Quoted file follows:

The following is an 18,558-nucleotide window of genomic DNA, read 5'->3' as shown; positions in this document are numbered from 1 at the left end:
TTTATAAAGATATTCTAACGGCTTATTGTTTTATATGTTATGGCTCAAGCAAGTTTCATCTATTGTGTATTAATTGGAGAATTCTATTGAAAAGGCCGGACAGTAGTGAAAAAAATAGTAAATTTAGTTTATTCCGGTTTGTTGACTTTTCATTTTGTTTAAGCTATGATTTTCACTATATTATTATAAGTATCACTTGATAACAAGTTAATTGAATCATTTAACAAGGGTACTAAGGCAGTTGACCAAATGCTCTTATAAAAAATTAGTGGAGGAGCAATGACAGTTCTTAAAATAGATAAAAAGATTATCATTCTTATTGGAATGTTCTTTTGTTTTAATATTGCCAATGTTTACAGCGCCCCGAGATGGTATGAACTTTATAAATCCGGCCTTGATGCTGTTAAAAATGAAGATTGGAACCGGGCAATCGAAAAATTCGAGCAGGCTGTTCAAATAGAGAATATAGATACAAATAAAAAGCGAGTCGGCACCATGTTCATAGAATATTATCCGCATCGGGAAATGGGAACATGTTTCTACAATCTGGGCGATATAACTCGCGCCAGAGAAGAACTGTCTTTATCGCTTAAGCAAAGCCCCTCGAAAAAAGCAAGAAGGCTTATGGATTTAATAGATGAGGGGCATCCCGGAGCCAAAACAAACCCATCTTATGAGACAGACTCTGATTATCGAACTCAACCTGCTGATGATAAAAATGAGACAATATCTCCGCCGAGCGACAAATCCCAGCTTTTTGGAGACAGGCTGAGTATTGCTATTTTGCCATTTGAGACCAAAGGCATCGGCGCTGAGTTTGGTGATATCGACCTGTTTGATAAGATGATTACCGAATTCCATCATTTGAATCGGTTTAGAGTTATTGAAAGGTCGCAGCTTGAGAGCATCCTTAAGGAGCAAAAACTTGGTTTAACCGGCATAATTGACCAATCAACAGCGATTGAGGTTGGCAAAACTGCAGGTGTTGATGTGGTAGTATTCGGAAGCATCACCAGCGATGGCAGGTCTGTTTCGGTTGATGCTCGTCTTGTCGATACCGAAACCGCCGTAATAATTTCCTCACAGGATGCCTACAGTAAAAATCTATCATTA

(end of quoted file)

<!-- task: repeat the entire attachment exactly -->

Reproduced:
The following is an 18,558-nucleotide window of genomic DNA, read 5'->3' as shown; positions in this document are numbered from 1 at the left end:
TTTATAAAGATATTCTAACGGCTTATTGTTTTATATGTTATGGCTCAAGCAAGTTTCATCTATTGTGTATTAATTGGAGAATTCTATTGAAAAGGCCGGACAGTAGTGAAAAAAATAGTAAATTTAGTTTATTCCGGTTTGTTGACTTTTCATTTTGTTTAAGCTATGATTTTCACTATATTATTATAAGTATCACTTGATAACAAGTTAATTGAATCATTTAACAAGGGTACTAAGGCAGTTGACCAAATGCTCTTATAAAAAATTAGTGGAGGAGCAATGACAGTTCTTAAAATAGATAAAAAGATTATCATTCTTATTGGAATGTTCTTTTGTTTTAATATTGCCAATGTTTACAGCGCCCCGAGATGGTATGAACTTTATAAATCCGGCCTTGATGCTGTTAAAAATGAAGATTGGAACCGGGCAATCGAAAAATTCGAGCAGGCTGTTCAAATAGAGAATATAGATACAAATAAAAAGCGAGTCGGCACCATGTTCATAGAATATTATCCGCATCGGGAAATGGGAACATGTTTCTACAATCTGGGCGATATAACTCGCGCCAGAGAAGAACTGTCTTTATCGCTTAAGCAAAGCCCCTCGAAAAAAGCAAGAAGGCTTATGGATTTAATAGATGAGGGGCATCCCGGAGCCAAAACAAACCCATCTTATGAGACAGACTCTGATTATCGAACTCAACCTGCTGATGATAAAAATGAGACAATATCTCCGCCGAGCGACAAATCCCAGCTTTTTGGAGACAGGCTGAGTATTGCTATTTTGCCATTTGAGACCAAAGGCATCGGCGCTGAGTTTGGTGATATCGACCTGTTTGATAAGATGATTACCGAATTCCATCATTTGAATCGGTTTAGAGTTATTGAAAGGTCGCAGCTTGAGAGCATCCTTAAGGAGCAAAAACTTGGTTTAACCGGCATAATTGACCAATCAACAGCGATTGAGGTTGGCAAAACTGCAGGTGTTGATGTGGTAGTATTCGGAAGCATCACCAGCGATGGCAGGTCTGTTTCGGTTGATGCTCGTCTTGTCGATACCGAAACCGCCGTAATAATTTCCTCACAGGATGCCTACAGTAAAAATCTATCATTA